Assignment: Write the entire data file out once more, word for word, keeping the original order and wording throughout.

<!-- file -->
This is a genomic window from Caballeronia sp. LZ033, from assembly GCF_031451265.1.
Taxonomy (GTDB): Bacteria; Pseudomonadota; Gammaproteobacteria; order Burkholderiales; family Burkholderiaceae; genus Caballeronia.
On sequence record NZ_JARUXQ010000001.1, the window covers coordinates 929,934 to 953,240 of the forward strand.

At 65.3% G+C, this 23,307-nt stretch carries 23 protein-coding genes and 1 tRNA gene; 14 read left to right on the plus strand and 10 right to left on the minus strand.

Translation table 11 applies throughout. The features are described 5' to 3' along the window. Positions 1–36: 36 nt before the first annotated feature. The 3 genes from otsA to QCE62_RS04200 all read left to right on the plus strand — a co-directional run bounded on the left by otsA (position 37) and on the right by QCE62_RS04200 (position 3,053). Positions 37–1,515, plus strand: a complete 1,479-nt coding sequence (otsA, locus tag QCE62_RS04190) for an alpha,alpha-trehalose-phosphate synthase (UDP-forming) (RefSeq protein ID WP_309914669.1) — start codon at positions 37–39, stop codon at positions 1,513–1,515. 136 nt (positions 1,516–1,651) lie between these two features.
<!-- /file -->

This is a genomic window from Caballeronia sp. LZ033, from assembly GCF_031451265.1.
Taxonomy (GTDB): Bacteria; Pseudomonadota; Gammaproteobacteria; order Burkholderiales; family Burkholderiaceae; genus Caballeronia.
On sequence record NZ_JARUXQ010000001.1, the window covers coordinates 929,934 to 953,240 of the forward strand.

At 65.3% G+C, this 23,307-nt stretch carries 23 protein-coding genes and 1 tRNA gene; 14 read left to right on the plus strand and 10 right to left on the minus strand.

Translation table 11 applies throughout. The features are described 5' to 3' along the window. Positions 1–36: 36 nt before the first annotated feature. The 3 genes from otsA to QCE62_RS04200 all read left to right on the plus strand — a co-directional run bounded on the left by otsA (position 37) and on the right by QCE62_RS04200 (position 3,053). Positions 37–1,515, plus strand: a complete 1,479-nt coding sequence (otsA, locus tag QCE62_RS04190) for an alpha,alpha-trehalose-phosphate synthase (UDP-forming) (RefSeq protein ID WP_309914669.1) — start codon at positions 37–39, stop codon at positions 1,513–1,515. 136 nt (positions 1,516–1,651) lie between these two features.